Just as important as the killing is the dying that it makes it possible. The suicide attack that took place on August 12, 2001 (just a month before the attacks on New York), at the Wall Street Café in Shiriat Motzkin, a suburb of Haifa in northern Israel, seems in retrospect but a small, insignificant precursor of what was to come. It was barely reported at the time, and is now all but forgotten. On that day twenty-eight-year-old Muhammad Mahmoud Nassr, carrying enough explosives strapped to his waist to cause carnage, approached the waitress at the café bar, lifted his T-shirt, and asked her if she knew what "that" was. People started screaming and throwing chairs in his direction; everyone rushed outside. Muhammad Mahmoud Nassr, alone in the empty café, cried "Allahu akbar"-God is great-and then blew himself up: his torso was ripped apart, while his head landed on a table. It was a baffling and, fortunately for those in the café at the time, futile attack-and it was met with the same blank incomprehension that all such acts tended to evoke. The international and Israeli media passed over it, generally relieved that nobody had died-except the attacker, and that was his problem. Yet what looked like failure concealed an urgent hidden meaning: Look at how easily I could terrify you. And you are absolutely right to be afraid.
In its early centuries, Christendom was teeming with martyrs; early Islam was no stranger to them either. Even today, the city squares in the heart of Beirut and Damascus, for instance, are both called "Martyrs' Square." And today, in a modern world that knows only one, asymmetric superpower, the experience of total subjugation has returned. In an era when de facto suicide missions are routinely launched against political and military allies of the remaining superpower, the old ideals of martyrdom are gaining a new currency. The problem now, however, is that the ideal has been equipped with weapons and technologies of unprecedented destructive power.
Two thousand years ago, there were already certain groups who went into battle with the specific goal of dying, among these the Jewish Sicarians in the Imperial Roman world. Later, in the medieval Crusades, the assassins appeared; and such fighters took part in the Muslim revolts in the eighteenth century against Western colonial powers based on the Malabar coast of southwest India, in northern Sumatra, and in the southern Philippines Islands. These activists were inspired by feelings of religious duty and personal heroism. They exalted the memory of slain warriors in poems and songs, thus inspiring others to imitate them. For a brief time, in very different conditions, suicide attacks were revived, among the Japanese kamikaze pilots in World War II, but the movement faded again after the war had ended, and in any case it is difficult now to determine to what extent these suicides were indeed "volunteers."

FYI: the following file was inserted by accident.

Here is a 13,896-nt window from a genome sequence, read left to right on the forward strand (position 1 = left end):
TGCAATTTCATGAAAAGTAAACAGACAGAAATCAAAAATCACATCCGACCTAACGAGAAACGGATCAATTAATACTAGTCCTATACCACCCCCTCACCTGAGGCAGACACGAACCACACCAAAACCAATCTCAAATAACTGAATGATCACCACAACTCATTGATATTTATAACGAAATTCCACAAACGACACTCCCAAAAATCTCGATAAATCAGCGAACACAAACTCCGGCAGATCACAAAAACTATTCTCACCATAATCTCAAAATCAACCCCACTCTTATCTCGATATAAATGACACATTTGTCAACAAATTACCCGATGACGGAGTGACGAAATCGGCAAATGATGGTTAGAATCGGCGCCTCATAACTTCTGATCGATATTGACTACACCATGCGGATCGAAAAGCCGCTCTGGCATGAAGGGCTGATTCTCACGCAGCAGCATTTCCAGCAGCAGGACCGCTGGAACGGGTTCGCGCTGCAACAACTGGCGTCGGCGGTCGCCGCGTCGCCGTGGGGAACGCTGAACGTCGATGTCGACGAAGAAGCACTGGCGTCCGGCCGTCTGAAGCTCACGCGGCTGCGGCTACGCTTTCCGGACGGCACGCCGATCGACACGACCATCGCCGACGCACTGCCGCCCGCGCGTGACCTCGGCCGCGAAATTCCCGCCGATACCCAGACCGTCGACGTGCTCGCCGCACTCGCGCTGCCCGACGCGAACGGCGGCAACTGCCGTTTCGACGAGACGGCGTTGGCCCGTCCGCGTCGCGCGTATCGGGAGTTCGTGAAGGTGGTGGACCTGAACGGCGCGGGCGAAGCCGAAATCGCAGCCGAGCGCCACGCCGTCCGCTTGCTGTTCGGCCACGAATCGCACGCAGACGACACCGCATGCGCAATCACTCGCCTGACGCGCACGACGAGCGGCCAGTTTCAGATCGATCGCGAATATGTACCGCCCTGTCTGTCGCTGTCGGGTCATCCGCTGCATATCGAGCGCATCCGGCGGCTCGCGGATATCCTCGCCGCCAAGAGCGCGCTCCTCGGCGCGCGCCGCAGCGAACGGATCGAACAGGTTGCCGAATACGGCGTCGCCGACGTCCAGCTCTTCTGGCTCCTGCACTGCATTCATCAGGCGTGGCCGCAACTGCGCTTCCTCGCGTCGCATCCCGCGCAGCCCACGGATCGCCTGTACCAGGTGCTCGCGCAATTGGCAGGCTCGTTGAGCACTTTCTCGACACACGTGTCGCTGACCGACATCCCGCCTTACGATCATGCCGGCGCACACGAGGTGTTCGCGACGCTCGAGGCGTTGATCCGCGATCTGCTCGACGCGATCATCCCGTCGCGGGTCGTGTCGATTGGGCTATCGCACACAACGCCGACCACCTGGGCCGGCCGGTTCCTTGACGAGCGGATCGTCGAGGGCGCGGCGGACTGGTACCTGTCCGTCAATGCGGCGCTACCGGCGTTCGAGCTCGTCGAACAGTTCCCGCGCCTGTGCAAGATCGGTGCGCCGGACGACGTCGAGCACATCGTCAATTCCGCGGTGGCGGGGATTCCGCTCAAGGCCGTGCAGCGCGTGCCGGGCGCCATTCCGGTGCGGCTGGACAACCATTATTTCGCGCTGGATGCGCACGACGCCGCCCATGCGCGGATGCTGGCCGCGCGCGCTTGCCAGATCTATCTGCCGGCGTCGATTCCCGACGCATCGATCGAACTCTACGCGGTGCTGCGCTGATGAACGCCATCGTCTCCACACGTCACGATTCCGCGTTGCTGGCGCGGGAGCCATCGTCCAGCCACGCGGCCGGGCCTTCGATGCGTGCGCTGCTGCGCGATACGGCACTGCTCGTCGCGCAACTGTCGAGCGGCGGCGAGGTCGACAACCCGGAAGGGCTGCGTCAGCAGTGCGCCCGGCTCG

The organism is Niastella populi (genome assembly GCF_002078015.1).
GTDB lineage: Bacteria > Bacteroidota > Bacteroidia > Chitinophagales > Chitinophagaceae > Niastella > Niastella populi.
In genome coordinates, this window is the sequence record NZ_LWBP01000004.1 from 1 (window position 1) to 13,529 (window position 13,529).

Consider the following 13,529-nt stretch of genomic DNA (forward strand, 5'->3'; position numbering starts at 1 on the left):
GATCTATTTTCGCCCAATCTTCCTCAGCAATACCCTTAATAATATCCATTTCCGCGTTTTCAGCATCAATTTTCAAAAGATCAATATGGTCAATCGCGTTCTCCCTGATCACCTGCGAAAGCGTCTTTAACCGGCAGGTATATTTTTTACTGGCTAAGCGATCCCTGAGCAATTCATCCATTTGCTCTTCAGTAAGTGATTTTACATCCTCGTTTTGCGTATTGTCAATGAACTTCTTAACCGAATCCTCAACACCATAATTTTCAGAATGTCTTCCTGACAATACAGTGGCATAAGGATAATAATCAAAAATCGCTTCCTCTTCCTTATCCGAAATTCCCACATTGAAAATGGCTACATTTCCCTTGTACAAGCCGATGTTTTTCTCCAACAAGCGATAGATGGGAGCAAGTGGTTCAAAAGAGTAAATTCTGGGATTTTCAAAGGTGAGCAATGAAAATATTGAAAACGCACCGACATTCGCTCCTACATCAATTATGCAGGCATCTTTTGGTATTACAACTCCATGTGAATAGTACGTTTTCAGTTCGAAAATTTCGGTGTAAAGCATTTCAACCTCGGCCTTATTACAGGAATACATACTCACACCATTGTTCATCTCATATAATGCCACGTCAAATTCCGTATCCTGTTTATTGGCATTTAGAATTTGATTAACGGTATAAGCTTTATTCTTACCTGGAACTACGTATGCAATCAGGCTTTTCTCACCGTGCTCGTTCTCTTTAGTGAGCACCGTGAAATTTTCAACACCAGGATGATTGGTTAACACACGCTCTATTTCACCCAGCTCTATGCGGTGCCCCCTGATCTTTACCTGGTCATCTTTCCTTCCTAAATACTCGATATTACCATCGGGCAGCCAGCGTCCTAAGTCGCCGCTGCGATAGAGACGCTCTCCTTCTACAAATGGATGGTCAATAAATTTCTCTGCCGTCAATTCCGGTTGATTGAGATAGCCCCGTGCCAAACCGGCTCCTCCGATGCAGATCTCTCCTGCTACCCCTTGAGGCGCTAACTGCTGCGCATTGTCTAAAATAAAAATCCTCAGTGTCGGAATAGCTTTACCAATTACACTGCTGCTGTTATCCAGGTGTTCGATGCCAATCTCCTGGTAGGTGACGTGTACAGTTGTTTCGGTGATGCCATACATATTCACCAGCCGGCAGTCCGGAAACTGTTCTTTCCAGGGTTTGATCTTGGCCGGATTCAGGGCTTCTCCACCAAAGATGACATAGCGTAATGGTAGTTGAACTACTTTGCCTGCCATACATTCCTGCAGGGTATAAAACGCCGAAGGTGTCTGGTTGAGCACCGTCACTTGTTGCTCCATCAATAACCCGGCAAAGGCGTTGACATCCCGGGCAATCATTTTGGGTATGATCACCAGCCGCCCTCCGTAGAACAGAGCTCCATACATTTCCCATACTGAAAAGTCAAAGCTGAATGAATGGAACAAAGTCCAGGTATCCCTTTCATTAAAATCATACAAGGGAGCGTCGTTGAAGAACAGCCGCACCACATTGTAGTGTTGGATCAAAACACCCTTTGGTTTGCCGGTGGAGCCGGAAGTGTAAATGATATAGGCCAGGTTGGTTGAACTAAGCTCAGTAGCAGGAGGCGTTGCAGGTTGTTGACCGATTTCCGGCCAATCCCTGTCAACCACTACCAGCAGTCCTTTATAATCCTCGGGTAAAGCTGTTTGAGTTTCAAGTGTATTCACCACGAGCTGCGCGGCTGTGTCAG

That someone might deliberately set out to murder others by killing himself is deeply shocking, which is why the names of these assassins and kamikaze pilots, notwithstanding their military ineffectuality, have become seared into the collective memory of every nation, and are now synonymous with either cold-blooded murder or world-renouncing heroics. But before the dawn of the modern age, the options available to any one individual bent on murdering another individual were limited to such weapons as daggers, swords, or bows and arrows. Then firearms appeared; Alfred Nobel invented dynamite, and contemporary newspapers wrote: "Dynamite: politicians don't like the sound of it." This assessment was ironic in a macabre way: the "sound" of explosives was certainly audible in Russia when anti-czarists (who were already proud to be known as terrorists) used dynamite in their attacks on Czar Alexander III and his supporters. Explosives had become the weapon of the future for terrorist groups of all persuasions.
Cars were invented, and, soon after that, airplanes-and with flight came the ability to turn four passenger planes into weapons capable of murdering three thousand people, requiring only a readiness to sacrifice oneself, a limited knowledge of piloting, and a few box-cutters. The ever-increasing rate of technological advances has made our world more vulnerable, and has powerfully enhanced the rewards of the suicidal will. All one need do is strap a couple of kilos of TNT around the waist, or grab the steering wheel from a bus driver, and dozens are dead; wield a couple of box-cutters, thousands lose their lives. And yet, despite this capability, the phenomenon seemed to have disappeared from global conflict in the decades after Japan's kamikaze attacks.
For the last twenty years, however, these attacks have become more widespread-as the profile of those who commit them has also expanded: Islamist and nationalist Palestinians attack Israelis; Chechen women crash trucks filled with explosives into Russian barracks; the remnants of Saddam Hussein's followers bomb U.S. soldiers, as well as themselves, to death. Moroccan Jews in Casablanca, French engineers in Karachi, American guest-workers in Riyadh, Australian tourists in Bali-all are targets for sudden strikes by Islamist groups.